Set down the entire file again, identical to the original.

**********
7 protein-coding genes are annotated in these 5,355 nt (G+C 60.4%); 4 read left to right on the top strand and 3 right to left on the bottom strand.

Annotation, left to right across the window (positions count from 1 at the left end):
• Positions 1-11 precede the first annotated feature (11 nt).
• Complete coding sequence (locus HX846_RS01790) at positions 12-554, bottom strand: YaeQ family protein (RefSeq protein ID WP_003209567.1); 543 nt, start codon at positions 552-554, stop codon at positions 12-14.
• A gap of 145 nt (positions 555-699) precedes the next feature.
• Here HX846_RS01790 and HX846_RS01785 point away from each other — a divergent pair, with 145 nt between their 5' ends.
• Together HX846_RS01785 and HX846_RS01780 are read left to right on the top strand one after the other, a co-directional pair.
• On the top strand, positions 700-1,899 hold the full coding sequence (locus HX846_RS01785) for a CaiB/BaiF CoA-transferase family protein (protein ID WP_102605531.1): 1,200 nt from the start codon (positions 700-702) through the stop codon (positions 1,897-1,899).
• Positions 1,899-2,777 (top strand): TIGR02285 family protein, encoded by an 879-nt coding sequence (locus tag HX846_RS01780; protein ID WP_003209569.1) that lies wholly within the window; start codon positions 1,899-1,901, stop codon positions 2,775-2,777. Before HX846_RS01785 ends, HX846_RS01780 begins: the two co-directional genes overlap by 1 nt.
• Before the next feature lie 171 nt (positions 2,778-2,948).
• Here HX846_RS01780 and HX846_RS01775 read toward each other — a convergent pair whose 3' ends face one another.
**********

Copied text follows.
7 protein-coding genes are annotated in these 5,355 nt (G+C 60.4%); 4 read left to right on the top strand and 3 right to left on the bottom strand.

Annotation, left to right across the window (positions count from 1 at the left end):
• Positions 1-11 precede the first annotated feature (11 nt).
• Complete coding sequence (locus HX846_RS01790) at positions 12-554, bottom strand: YaeQ family protein (RefSeq protein ID WP_003209567.1); 543 nt, start codon at positions 552-554, stop codon at positions 12-14.
• A gap of 145 nt (positions 555-699) precedes the next feature.
• Here HX846_RS01790 and HX846_RS01785 point away from each other — a divergent pair, with 145 nt between their 5' ends.
• Together HX846_RS01785 and HX846_RS01780 are read left to right on the top strand one after the other, a co-directional pair.
• On the top strand, positions 700-1,899 hold the full coding sequence (locus HX846_RS01785) for a CaiB/BaiF CoA-transferase family protein (protein ID WP_102605531.1): 1,200 nt from the start codon (positions 700-702) through the stop codon (positions 1,897-1,899).
• Positions 1,899-2,777 (top strand): TIGR02285 family protein, encoded by an 879-nt coding sequence (locus tag HX846_RS01780; protein ID WP_003209569.1) that lies wholly within the window; start codon positions 1,899-1,901, stop codon positions 2,775-2,777. Before HX846_RS01785 ends, HX846_RS01780 begins: the two co-directional genes overlap by 1 nt.
• Before the next feature lie 171 nt (positions 2,778-2,948).
• Here HX846_RS01780 and HX846_RS01775 read toward each other — a convergent pair whose 3' ends face one another.